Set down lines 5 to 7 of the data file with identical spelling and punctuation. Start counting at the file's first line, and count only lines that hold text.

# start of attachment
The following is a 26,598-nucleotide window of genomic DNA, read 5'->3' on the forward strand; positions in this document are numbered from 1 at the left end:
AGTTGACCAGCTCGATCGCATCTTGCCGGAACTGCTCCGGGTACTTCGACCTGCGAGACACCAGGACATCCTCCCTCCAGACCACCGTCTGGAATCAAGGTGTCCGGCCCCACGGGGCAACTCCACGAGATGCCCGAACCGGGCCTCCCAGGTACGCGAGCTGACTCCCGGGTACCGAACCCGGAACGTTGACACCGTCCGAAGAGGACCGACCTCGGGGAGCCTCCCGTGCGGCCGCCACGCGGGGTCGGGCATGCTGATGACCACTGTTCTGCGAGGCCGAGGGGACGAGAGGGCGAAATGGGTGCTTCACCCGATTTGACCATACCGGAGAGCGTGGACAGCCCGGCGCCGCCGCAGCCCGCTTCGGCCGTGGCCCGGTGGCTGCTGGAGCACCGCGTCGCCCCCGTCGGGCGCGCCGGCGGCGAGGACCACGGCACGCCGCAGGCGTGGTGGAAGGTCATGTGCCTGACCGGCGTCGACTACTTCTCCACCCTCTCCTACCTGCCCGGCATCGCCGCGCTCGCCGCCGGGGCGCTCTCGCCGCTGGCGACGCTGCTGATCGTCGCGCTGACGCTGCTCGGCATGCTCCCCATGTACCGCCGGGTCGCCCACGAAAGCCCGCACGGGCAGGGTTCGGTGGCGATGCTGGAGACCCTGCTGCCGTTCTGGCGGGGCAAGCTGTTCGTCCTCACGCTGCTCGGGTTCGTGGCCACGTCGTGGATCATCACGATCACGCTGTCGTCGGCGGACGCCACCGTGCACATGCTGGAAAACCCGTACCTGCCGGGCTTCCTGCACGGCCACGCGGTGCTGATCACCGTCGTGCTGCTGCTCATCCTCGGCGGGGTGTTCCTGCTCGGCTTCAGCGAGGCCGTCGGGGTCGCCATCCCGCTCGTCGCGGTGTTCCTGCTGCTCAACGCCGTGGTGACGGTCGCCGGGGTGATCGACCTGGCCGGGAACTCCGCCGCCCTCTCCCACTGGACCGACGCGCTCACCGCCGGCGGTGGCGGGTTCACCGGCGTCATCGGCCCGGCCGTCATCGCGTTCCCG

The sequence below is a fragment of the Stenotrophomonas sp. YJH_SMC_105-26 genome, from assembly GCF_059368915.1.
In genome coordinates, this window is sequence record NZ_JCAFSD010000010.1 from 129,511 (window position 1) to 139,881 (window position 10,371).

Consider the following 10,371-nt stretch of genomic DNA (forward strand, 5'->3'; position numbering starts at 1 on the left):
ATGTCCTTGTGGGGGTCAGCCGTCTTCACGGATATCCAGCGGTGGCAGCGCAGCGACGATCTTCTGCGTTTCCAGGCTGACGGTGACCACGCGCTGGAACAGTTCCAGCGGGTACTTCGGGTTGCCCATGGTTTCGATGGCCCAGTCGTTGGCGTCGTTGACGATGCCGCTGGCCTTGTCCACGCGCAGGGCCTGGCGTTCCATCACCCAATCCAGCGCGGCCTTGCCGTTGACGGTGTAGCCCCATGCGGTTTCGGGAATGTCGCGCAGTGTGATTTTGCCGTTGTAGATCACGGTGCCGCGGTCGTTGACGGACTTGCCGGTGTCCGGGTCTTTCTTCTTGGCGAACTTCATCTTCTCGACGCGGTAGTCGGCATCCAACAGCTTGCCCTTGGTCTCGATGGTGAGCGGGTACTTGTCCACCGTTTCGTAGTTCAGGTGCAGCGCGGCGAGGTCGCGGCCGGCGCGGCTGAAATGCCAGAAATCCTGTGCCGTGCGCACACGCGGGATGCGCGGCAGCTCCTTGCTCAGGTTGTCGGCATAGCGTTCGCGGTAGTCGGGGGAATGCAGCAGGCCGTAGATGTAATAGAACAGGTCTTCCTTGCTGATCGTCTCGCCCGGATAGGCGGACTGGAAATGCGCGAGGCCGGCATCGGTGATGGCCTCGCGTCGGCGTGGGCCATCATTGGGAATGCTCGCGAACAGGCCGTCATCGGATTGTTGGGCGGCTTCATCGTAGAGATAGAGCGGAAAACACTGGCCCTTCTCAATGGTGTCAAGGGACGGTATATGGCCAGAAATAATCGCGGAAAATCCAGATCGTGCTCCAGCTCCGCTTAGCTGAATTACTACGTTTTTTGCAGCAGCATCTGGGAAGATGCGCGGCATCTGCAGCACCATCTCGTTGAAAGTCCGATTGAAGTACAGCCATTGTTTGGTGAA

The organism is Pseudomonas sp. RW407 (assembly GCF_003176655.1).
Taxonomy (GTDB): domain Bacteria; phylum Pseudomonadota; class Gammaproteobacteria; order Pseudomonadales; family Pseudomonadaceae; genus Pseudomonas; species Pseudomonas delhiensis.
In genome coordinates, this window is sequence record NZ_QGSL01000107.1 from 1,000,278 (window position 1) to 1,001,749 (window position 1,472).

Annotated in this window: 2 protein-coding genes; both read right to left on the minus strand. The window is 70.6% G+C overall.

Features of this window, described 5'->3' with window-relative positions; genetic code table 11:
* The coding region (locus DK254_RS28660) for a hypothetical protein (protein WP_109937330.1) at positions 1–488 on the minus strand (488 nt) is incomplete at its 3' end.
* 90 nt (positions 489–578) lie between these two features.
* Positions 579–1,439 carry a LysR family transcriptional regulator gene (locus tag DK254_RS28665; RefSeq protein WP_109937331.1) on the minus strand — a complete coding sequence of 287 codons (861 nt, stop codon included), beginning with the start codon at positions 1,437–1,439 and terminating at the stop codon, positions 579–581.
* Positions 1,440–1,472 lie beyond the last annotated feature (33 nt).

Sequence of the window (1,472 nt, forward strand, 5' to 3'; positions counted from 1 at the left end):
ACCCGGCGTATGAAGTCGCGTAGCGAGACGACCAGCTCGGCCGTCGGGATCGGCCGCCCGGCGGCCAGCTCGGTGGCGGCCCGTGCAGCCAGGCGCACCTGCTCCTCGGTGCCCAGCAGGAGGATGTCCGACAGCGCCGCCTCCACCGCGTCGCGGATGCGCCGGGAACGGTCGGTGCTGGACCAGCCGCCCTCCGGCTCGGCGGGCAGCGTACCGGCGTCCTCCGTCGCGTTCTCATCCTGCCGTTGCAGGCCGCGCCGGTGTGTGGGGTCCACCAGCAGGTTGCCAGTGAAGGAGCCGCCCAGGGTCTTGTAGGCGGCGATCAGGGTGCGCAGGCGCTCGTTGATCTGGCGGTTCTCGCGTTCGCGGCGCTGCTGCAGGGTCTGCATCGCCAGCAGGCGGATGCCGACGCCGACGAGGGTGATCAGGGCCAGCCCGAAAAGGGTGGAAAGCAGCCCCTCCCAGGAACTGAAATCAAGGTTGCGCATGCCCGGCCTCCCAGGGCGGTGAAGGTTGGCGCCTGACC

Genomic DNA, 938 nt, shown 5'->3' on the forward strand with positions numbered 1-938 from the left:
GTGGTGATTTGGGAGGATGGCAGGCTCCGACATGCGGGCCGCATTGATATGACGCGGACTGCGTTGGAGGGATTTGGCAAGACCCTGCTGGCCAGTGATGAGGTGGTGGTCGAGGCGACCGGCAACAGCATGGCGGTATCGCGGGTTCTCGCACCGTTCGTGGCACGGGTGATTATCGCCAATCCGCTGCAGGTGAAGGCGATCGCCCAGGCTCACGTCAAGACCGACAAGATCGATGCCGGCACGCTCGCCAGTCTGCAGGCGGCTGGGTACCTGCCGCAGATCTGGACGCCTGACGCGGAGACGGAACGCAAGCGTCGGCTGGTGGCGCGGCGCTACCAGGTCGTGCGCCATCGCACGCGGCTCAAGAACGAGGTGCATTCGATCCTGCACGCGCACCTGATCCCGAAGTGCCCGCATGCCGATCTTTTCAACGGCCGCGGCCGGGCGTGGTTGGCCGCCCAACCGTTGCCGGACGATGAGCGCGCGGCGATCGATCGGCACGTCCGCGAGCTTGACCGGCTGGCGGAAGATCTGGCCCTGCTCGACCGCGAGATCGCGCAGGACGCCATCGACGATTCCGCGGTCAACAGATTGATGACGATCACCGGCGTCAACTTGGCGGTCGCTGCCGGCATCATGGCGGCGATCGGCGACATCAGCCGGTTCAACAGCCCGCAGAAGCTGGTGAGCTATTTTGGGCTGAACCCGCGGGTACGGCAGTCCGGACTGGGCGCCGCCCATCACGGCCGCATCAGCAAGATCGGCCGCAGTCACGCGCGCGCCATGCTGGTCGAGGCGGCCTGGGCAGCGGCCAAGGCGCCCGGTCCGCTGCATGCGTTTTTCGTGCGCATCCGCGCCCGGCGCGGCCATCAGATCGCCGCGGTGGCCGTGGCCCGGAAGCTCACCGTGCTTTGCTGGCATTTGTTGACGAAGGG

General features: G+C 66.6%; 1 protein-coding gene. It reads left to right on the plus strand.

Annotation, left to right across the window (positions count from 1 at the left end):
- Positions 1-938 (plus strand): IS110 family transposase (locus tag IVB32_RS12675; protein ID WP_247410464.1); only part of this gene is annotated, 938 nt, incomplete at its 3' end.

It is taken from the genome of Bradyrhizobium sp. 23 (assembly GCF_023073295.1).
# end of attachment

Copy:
Consider the following 10,371-nt stretch of genomic DNA (forward strand, 5'->3'; position numbering starts at 1 on the left):
ATGTCCTTGTGGGGGTCAGCCGTCTTCACGGATATCCAGCGGTGGCAGCGCAGCGACGATCTTCTGCGTTTCCAGGCTGACGGTGACCACGCGCTGGAACAGTTCCAGCGGGTACTTCGGGTTGCCCATGGTTTCGATGGCCCAGTCGTTGGCGTCGTTGACGATGCCGCTGGCCTTGTCCACGCGCAGGGCCTGGCGTTCCATCACCCAATCCAGCGCGGCCTTGCCGTTGACGGTGTAGCCCCATGCGGTTTCGGGAATGTCGCGCAGTGTGATTTTGCCGTTGTAGATCACGGTGCCGCGGTCGTTGACGGACTTGCCGGTGTCCGGGTCTTTCTTCTTGGCGAACTTCATCTTCTCGACGCGGTAGTCGGCATCCAACAGCTTGCCCTTGGTCTCGATGGTGAGCGGGTACTTGTCCACCGTTTCGTAGTTCAGGTGCAGCGCGGCGAGGTCGCGGCCGGCGCGGCTGAAATGCCAGAAATCCTGTGCCGTGCGCACACGCGGGATGCGCGGCAGCTCCTTGCTCAGGTTGTCGGCATAGCGTTCGCGGTAGTCGGGGGAATGCAGCAGGCCGTAGATGTAATAGAACAGGTCTTCCTTGCTGATCGTCTCGCCCGGATAGGCGGACTGGAAATGCGCGAGGCCGGCATCGGTGATGGCCTCGCGTCGGCGTGGGCCATCATTGGGAATGCTCGCGAACAGGCCGTCATCGGATTGTTGGGCGGCTTCATCGTAGAGATAGAGCGGAAAACACTGGCCCTTCTCAATGGTGTCAAGGGACGGTATATGGCCAGAAATAATCGCGGAAAATCCAGATCGTGCTCCAGCTCCGCTTAGCTGAATTACTACGTTTTTTGCAGCAGCATCTGGGAAGATGCGCGGCATCTGCAGCACCATCTCGTTGAAAGTCCGATTGAAGTACAGCCATTGTTTGGTGAA

The organism is Pseudomonas sp. RW407 (assembly GCF_003176655.1).